Warning: This article contains images that some readers may find disturbing.
Mississippi mom Cheryl Hudson said her 12-year-old son “seemed happy,” which is why she never suspected that teasing at school would lead him to take his own life.
Andrew Leach’s parents knew that their sixth grade son was getting bullied, and did what they could to try and stop it. Hudson told WREG that their family spoke to the principal and other faculty:
“I didn’t know how to handle it. His dad did talk to a teacher one time. But from what we are hearing, there was a group of kids that would go around calling him fat, ugly and worthless.”
And on March 6, the boy’s older brother found him hanged in the garage. He’d left notes for his family explaining why.Cheryl Hudson/Facebook
According to People, the 12-year-old took his life because of the relentless bullying at his school, which increased when the sixth grader admitted he was confused about his sexuality.
His father, Matt Leach, told WREG that his son recently came out as bisexual to classmates, which “amped up the bullying.”
But sadly, the parents said the bullies were just “talked to” and sent back to class by school faculty.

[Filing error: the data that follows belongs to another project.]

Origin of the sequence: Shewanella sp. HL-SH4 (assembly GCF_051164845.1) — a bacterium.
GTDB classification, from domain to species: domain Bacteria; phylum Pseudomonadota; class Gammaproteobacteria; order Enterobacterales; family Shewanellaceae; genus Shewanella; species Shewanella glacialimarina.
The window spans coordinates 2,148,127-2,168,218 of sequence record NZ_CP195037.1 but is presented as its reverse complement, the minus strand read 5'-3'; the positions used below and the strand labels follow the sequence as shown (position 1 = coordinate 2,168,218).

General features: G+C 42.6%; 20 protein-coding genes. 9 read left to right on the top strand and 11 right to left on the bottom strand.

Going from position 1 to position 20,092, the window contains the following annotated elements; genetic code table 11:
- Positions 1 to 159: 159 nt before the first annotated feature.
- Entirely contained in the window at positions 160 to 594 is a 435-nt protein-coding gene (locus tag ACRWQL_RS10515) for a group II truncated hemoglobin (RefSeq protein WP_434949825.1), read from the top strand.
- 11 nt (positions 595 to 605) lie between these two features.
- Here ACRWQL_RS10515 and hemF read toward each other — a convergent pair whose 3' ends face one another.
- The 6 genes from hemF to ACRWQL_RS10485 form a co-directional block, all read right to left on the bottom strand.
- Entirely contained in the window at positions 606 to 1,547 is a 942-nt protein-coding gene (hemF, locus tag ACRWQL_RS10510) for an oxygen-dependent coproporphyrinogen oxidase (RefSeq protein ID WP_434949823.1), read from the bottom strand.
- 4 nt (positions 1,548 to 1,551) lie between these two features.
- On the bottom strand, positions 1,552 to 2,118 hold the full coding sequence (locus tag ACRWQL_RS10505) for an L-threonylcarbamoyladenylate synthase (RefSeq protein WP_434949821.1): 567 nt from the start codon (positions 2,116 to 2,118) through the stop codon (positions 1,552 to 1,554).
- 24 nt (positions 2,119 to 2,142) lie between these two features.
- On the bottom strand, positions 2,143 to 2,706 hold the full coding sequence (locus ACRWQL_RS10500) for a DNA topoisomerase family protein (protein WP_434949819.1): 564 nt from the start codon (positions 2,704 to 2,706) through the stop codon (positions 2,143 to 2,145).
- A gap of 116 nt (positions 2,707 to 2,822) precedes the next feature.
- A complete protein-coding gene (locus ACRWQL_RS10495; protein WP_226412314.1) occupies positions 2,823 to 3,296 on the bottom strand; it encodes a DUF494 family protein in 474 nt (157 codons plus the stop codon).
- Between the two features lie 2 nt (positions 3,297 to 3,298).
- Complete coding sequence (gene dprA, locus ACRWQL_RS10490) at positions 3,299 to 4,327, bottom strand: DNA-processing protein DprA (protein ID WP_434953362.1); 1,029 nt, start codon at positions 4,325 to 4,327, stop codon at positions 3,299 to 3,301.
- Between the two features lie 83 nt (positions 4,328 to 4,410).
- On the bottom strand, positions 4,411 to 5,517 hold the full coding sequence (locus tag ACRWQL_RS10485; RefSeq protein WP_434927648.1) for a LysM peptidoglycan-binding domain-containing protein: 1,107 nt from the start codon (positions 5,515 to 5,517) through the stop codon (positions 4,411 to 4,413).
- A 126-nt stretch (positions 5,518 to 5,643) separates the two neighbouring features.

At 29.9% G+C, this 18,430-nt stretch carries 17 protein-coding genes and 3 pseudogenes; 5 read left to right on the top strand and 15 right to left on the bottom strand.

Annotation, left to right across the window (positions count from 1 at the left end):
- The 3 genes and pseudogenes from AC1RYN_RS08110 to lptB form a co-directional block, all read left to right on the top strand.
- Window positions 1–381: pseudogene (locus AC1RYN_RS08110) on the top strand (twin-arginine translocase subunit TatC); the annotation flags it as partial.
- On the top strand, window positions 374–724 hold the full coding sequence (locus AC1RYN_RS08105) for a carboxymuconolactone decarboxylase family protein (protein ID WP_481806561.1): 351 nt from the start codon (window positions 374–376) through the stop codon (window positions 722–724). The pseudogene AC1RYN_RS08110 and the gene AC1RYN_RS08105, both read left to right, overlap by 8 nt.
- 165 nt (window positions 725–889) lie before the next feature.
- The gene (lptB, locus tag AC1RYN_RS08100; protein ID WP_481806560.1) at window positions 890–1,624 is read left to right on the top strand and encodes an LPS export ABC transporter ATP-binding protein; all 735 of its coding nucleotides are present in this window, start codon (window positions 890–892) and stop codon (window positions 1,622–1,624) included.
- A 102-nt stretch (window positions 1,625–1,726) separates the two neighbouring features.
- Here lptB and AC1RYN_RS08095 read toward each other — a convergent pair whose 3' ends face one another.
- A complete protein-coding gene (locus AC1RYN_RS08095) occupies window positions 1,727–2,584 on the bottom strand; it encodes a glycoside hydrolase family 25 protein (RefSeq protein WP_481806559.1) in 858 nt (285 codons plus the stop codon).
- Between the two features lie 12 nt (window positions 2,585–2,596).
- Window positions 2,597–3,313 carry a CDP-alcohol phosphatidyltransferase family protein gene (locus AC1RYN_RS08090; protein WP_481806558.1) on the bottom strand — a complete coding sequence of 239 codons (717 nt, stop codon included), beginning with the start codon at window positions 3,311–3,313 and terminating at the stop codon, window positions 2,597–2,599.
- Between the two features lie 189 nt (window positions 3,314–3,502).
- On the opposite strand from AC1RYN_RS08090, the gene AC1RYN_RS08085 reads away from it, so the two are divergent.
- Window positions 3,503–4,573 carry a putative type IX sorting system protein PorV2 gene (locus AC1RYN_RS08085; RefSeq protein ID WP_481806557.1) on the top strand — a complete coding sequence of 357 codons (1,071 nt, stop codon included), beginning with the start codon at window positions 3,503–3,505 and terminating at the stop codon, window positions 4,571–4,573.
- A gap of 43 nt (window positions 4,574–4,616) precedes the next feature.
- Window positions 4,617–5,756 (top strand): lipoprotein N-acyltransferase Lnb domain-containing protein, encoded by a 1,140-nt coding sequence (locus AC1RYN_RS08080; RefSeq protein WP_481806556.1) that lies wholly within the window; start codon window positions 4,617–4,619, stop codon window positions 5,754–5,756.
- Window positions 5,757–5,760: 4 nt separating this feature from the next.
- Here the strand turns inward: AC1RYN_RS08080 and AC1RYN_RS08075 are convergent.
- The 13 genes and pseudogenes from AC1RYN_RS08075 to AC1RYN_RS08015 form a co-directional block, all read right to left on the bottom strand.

Hudson has since taken to Facebook to share heartbreaking images from her son’s service, including a photo of her son’s open casket — a heartbreaking reminder of what can happen if bullying goes unchecked.
She now has a stark warning for parents with children in school. The mourning mother wrote on Facebook:
If you are a Southaven parent and your child is being bullied, please speak up. We need names. Names of all the bullies because we are taking this way up the ladder. As high as we can go. We are going to put a stop to this! I can’t bear to see another family put their child to rest because of these bullies.
On Saturday, the family will hold a candlelight vigil for their lost son. The event, called “Andy’s Voice,” will also feature anti-bullying speakers, according to the Facebook page.
The family has started a GoFundMe for boy’s memorial. It has raised more than $10,000 over its original goal so far.